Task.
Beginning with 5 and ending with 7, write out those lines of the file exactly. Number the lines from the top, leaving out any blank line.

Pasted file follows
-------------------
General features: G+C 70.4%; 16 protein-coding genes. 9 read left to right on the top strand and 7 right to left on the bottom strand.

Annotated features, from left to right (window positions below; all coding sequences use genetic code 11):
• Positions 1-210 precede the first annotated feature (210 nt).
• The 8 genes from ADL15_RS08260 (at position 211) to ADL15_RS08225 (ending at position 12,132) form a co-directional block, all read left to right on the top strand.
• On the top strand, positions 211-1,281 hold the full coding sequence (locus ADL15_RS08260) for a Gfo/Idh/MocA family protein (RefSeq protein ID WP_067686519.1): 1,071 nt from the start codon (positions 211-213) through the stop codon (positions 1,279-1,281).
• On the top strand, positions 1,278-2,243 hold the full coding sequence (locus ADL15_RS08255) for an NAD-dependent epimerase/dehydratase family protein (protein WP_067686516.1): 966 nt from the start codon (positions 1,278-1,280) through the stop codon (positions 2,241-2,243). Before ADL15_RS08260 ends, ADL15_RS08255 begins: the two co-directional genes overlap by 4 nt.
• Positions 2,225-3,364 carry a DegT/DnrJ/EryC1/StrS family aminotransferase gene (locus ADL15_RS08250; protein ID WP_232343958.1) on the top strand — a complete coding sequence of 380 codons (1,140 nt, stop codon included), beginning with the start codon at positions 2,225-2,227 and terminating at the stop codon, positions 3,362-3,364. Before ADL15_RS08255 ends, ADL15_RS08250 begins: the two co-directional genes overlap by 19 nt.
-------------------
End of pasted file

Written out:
• On the top strand, positions 211-1,281 hold the full coding sequence (locus ADL15_RS08260) for a Gfo/Idh/MocA family protein (RefSeq protein ID WP_067686519.1): 1,071 nt from the start codon (positions 211-213) through the stop codon (positions 1,279-1,281).
• On the top strand, positions 1,278-2,243 hold the full coding sequence (locus ADL15_RS08255) for an NAD-dependent epimerase/dehydratase family protein (protein WP_067686516.1): 966 nt from the start codon (positions 1,278-1,280) through the stop codon (positions 2,241-2,243). Before ADL15_RS08260 ends, ADL15_RS08255 begins: the two co-directional genes overlap by 4 nt.
• Positions 2,225-3,364 carry a DegT/DnrJ/EryC1/StrS family aminotransferase gene (locus ADL15_RS08250; protein ID WP_232343958.1) on the top strand — a complete coding sequence of 380 codons (1,140 nt, stop codon included), beginning with the start codon at positions 2,225-2,227 and terminating at the stop codon, positions 3,362-3,364. Before ADL15_RS08255 ends, ADL15_RS08250 begins: the two co-directional genes overlap by 19 nt.